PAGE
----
United States District Court, W.D. North Carolina, Asheville Division
MEMORANDUM OF DECISION AND ORDER
Reidinger United States District Judge.
MATTER is before the Court on Petitioner's
“Petition for a Writ of Error Coram Nobis Pursuant to
28 U.S.C.S. § 1651” [CV Doc. 1]; Petitioner's
“Motion to Appoint Counsel and Motion for a Preliminary
Injunction” [CV Doc. 3]; and Petitioner's
“Motion for a Preliminary Injunction” [CV Doc.
4]. For the reasons set forth below, the Court denies and
dismisses the petition and denies Petitioner's other
about December 8, 1989, Petitioner Waneley Brown,
native and citizen of Jamaica, was admitted to the United
States as a lawful permanent resident. On January 31,
2001, Petitioner was convicted in this Court after a jury
trial of conspiracy to possess with intent to distribute
cocaine and cocaine base. [CR Doc. 108: Judgment]. Petitioner
was originally sentenced to 240 months of imprisonment.
[Id.]. Petitioner appealed, and the Fourth Circuit
Court of Appeals subsequently affirmed Petitioner's
conviction and sentence. [CR Doc. 141]. Petitioner filed a
motion to vacate pursuant to 28 U.S.C. § 2255 on May 14,
2003. [CR Doc. 191]. On August 19, 2003, this Court denied
the motion to vacate with prejudice on the
merits. [CR Doc. 201].
October 20, 2010, Petitioner filed a petition for writ of
audita querela, claiming that he was not actually the person
indicted because another person had stolen his identity and
also that he received ineffective assistance of counsel at
trial. [CR Doc. 287]. On November 20, 2010, this Court denied
the petition on the grounds that Petitioner had already filed
a § 2255 motion to vacate, and that he could not avoid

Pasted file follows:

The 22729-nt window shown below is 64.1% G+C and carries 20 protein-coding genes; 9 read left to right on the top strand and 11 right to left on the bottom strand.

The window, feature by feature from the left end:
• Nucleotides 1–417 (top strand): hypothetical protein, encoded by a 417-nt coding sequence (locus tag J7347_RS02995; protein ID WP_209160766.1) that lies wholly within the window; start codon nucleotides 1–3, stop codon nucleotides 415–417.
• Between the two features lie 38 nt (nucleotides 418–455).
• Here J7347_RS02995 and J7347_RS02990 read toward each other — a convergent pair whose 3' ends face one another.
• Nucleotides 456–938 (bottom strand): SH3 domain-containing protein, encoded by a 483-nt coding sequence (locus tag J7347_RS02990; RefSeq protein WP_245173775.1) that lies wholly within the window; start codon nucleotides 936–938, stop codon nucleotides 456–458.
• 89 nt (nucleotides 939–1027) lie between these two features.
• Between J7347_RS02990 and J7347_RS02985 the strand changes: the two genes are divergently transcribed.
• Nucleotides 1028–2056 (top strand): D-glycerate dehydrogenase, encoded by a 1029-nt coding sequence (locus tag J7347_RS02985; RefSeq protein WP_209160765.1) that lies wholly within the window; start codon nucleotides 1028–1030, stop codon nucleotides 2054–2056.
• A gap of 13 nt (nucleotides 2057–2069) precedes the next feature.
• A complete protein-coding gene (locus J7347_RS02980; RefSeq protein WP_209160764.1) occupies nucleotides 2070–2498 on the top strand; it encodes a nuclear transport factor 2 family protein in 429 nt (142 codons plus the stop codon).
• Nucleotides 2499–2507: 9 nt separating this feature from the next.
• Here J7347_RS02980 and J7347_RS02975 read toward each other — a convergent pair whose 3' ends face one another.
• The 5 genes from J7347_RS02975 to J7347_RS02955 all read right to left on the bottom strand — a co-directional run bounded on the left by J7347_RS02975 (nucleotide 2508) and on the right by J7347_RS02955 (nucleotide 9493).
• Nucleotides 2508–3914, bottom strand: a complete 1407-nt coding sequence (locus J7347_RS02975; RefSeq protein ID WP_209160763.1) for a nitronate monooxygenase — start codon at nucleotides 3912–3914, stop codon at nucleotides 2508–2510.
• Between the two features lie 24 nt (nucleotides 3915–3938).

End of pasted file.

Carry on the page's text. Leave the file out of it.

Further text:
the requirements for filing a successive petition by filing a
petition for a writ of audita querela. [CR Doc. 288].
February 11, 2013, Petitioner's sentence was subsequently
reduced to 210 months under the crack cocaine amendments to
the sentencing guidelines. [CR Doc. 297]. On May 2, 2013,
based on Petitioner's conviction in this Court,
Immigration and Customs Enforcement (“ICE”)
commenced removal proceedings against him. On November 26,
2013, Petitioner appeared before an immigration judge, at
which time Petitioner admitted all of the allegations and the
immigration judge found that Petitioner was subject to
removal. Petitioner's counsel asked for an adjournment to
look into possible relief from removal, and the immigration
judge granted the request. On March 24, 2014, Petitioner
again appeared before an immigration judge and filed an
application for asylum. The immigration judge granted a
continuance and the matter was adjourned.
November 26, 2014, upon completing his sentence for his
conviction in this Court, Petitioner was released from Bureau
of Prisons custody and entered ICE custody. By order dated
March 23, 2015, an immigration judge ordered Petitioner
removed to Jamaica and denied his application for deferral of
removal under Article III of the Convention Against Torture.
Petitioner appealed the immigration judge's order. On
appeal, the Board of Immigration Appeals remanded the matter
to the immigration court for further proceedings.